First posted on August 30th 2008





Demographic History of Silesia



Note : this page is conceived telegram-style and selective (lists of wars deemed destructive, lists of epidemic diseases, years of famine etc.)
The data given below refer to Silesia (Prussian Silesia) in her 1742-1918 borders, including historical events pertaining to the territory further back in history / after 1918.



Deportation & Genocide
Ethnic Groups : Speakers of Polish and German
Ethnic Minorities : Roma (Gypsies)
Religious Minorities : Catholics, Lutherans, Jews
Metropolis Breslau
Epidemic, Pandemic Diseases
Famine
Labour Migration : Immigration, Emigration
Political Refugees : Emigrants, Immigrants
Rural Population
Population Figures
Urbanization
Wartime Destruction : Battleground Silesia



Deportation & Genocide
1315 Pogrom against Waldensians
1349 Anti-Jewish Pogrom in Breslau
1360 Anti-Jewish Pogrom in Breslau
1429-1435 Persecution of Hussites
1453 Anti-Jewish Pogrom in Breslau
1557 Jews evicted from Silesia, except for Zülz and Glogau; confirmed 1582
1938-1945 Jews, Gypsies from Silesia deported; many fell victim to the Holocaust
1945-1946 The bulk of Silesia's ethnic German population (as far as they had not fled advancing Soviet forces) were expelled

Ethnic Groups : Speakers of Polish and German
It is believed that Slavs settled Silesia in the 5th century A.D. In the 10th century, Silesia became part of the Kingdom of Poland. Silesia was made a separate Duchy, which in the 13th century separated from Poland and became a sideland of the Kingdom of Bohemia.
The (Slavic) Dukes of Silesia called ethnic German settlers into the country; Silesia thus became a country in which ethnic Germans and ethnic Poles, for centuries, cohabited peacefully. In Lower Silesia and the Sudeten mountains region, the ethnic German population dominated, in much of Upper Silesia the ethnic Polish population element (Conrads p.156).
The Protestant Reformation elevated the status of the German language (until then, Latin was the prefered language of the church and of state administration); by and large German and Lutheran, Pole and Catholic were regarded synonymous. The Reformation contributed to a standardized German, in education, the church and literature, replacing regional dialects of German. The Polish population of Silesia spoke a dialect called Silsian or Water Polish.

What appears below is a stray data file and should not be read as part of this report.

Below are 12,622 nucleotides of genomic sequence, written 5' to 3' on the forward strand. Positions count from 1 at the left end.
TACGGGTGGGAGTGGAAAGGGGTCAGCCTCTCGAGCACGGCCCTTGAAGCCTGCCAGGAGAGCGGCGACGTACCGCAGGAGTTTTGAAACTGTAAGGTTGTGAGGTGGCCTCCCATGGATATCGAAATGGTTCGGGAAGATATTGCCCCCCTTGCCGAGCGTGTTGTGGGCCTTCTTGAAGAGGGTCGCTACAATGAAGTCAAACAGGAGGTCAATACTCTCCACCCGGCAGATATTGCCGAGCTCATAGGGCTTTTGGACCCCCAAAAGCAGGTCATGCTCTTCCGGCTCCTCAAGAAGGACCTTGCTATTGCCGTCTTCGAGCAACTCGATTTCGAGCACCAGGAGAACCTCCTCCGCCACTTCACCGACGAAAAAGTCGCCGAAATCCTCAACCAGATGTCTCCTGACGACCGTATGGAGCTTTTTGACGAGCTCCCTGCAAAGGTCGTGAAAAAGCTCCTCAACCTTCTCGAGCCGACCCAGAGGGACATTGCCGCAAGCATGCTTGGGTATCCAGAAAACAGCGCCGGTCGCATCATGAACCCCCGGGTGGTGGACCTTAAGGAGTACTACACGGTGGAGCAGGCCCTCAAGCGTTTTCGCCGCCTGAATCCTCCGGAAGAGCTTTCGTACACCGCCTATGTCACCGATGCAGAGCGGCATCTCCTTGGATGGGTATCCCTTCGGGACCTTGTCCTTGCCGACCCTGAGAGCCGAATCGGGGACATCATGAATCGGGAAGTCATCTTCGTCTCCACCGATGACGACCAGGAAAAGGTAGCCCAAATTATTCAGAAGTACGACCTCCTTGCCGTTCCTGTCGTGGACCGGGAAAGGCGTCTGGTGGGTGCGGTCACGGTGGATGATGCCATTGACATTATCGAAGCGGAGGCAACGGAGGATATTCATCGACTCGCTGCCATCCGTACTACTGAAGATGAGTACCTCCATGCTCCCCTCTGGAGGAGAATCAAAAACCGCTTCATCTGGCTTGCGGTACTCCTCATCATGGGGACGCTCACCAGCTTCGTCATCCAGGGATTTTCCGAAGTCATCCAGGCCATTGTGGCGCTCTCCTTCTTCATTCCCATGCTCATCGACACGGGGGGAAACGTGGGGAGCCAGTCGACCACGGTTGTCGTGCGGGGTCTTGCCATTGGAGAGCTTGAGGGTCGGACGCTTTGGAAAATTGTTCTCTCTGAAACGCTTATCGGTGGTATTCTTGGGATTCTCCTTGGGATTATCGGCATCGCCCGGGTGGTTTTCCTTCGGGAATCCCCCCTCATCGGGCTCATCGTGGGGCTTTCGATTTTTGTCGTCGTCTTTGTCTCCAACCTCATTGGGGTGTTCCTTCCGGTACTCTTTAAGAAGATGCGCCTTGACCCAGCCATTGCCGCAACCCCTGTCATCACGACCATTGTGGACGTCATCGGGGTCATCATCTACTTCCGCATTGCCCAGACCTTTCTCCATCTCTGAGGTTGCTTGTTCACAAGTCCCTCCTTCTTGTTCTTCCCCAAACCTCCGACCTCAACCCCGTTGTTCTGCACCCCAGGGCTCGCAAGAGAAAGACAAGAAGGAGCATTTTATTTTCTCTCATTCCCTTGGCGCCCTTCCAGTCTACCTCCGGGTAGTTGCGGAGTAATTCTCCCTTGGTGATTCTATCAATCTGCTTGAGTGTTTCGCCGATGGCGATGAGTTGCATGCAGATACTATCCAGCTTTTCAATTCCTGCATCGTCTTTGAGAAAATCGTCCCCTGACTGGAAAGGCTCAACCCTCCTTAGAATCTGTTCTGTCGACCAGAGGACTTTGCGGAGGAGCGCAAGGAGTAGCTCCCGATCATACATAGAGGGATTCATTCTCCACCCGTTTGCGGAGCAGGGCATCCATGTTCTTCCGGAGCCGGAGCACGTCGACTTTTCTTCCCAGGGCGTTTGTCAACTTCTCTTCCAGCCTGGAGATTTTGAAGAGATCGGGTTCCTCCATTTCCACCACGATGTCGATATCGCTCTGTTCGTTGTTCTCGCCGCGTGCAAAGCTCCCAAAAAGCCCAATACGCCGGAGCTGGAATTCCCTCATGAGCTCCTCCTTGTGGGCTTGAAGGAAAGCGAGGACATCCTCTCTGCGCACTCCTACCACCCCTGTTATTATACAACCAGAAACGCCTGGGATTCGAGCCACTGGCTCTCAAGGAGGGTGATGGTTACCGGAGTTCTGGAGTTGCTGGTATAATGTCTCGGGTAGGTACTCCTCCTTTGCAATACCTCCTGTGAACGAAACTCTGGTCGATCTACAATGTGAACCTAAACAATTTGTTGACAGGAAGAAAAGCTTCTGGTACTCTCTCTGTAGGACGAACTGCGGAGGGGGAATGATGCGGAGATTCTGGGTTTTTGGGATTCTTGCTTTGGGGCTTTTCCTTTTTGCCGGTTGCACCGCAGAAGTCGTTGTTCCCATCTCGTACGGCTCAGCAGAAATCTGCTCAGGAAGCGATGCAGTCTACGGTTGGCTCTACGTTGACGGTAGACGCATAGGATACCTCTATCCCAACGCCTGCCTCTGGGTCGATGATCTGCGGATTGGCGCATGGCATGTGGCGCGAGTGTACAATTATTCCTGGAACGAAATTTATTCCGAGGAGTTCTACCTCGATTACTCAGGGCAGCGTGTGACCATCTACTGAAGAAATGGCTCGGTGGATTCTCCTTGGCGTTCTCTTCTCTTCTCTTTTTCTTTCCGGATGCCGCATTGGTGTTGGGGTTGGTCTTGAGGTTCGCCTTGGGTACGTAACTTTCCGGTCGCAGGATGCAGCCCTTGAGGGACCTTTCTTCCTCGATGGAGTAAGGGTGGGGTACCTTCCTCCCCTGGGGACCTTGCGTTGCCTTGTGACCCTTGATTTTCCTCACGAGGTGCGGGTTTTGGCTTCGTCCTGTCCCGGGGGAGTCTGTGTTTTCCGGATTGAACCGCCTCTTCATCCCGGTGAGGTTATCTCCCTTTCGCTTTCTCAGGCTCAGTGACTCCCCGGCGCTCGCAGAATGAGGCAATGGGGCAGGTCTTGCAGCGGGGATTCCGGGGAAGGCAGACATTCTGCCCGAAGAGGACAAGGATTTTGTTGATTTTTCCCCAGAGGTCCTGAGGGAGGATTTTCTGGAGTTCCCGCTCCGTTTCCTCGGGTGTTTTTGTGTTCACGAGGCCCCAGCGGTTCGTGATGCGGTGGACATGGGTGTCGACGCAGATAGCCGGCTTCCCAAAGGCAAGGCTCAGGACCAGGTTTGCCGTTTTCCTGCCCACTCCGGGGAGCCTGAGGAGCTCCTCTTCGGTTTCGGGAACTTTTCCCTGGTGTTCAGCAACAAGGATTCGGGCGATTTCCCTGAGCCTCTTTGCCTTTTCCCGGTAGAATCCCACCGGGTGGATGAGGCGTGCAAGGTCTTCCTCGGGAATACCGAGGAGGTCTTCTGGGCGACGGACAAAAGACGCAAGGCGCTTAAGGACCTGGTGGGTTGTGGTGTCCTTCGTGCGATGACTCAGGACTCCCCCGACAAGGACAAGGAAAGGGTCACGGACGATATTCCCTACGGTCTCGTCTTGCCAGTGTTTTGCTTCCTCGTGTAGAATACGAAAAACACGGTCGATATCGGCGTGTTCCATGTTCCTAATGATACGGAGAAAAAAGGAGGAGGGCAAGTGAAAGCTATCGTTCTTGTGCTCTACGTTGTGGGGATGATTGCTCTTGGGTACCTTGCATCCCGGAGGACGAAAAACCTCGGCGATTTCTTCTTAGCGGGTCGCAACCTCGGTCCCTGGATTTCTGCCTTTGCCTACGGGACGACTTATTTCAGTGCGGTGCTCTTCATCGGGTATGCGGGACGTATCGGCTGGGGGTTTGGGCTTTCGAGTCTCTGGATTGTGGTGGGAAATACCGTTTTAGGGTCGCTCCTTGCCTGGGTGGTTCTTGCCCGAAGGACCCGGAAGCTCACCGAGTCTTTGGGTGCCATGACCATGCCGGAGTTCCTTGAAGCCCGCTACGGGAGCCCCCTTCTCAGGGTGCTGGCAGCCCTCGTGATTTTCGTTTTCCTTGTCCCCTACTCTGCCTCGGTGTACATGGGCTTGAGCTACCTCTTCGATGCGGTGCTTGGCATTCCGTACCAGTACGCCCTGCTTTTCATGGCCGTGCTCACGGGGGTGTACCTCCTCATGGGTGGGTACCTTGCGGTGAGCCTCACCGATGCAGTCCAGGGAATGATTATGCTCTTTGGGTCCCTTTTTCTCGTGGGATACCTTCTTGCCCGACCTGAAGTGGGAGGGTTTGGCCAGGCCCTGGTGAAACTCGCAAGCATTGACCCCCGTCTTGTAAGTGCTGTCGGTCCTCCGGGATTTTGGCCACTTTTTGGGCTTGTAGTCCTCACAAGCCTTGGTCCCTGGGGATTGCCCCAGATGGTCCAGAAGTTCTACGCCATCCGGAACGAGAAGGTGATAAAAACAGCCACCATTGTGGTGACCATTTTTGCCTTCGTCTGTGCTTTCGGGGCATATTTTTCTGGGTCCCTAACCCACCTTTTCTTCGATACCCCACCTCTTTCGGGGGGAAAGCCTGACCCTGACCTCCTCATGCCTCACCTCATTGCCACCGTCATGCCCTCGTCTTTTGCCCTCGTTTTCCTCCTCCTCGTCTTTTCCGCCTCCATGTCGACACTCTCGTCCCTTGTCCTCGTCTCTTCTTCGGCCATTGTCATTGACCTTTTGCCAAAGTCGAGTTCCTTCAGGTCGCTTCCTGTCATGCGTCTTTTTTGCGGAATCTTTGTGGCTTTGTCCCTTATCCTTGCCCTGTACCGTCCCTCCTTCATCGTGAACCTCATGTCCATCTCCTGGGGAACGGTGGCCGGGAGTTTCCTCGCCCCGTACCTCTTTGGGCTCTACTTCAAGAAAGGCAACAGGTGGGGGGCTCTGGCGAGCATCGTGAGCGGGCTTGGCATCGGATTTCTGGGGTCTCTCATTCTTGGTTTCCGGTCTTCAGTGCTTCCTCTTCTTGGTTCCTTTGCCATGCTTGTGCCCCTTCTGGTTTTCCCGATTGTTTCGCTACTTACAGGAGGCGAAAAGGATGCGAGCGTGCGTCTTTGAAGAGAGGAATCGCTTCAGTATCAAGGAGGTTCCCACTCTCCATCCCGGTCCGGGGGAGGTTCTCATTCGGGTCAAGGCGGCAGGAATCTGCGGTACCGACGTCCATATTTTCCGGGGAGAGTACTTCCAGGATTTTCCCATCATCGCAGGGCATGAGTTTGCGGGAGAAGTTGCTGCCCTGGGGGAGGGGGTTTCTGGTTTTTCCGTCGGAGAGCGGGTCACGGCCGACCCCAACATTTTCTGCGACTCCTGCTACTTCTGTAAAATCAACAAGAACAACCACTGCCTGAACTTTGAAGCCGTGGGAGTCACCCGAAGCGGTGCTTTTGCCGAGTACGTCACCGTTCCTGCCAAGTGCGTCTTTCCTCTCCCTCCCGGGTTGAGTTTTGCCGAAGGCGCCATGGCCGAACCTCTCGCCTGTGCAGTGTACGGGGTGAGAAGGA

The 19th century saw a rise of nationalism, with many of Silesia's ethnic Germans becoming German patriots, many of Silesia's Poles becoming Polish patriots. Bismarck's policy aiming at reducing the power of the Catholic Church (Kulturkampf) alienated Silesia's (mostly Polish-speaking) Catholics. Following Germany's defeat in World War I, a plebiscite was held in Upper Silesia, an area with a majority of Polish-speakers. Yet two thirds of the population opted for Germany (this figure including a considerable number of speakers of Polish as their first language); the plebiscite area was partitioned, the larger part remaining with Germany, the smaller part annexed into Poland.
The plebiscite may serve as an indicator showing that national identity was not only determined by the first language of the individual, but that family and friends, loyalty to the state were also factors. Marriages united families across ethnic lines; a good number of Silesians was bilingual.
Nazi Germany discriminated against Polish-speaking Silesians. During the German administration of occupied Poland 1939-1944/45, the Polish population suffered atrocities on a scale hitherto unknown in European history. When Germany was defeated, Soviet forces handed over the administration of Silesia (except for Silesian Lusatia) to Poland; the bulk of the ethnic German population of Silesia was expelled, while ethnic Poles from Western Belarus and Western Ukraine moved in. From 1956 onward, Silesians could emigrate from Poland to the FRG.

Ethnic Minorities : Sinti and Roma (Gypsies)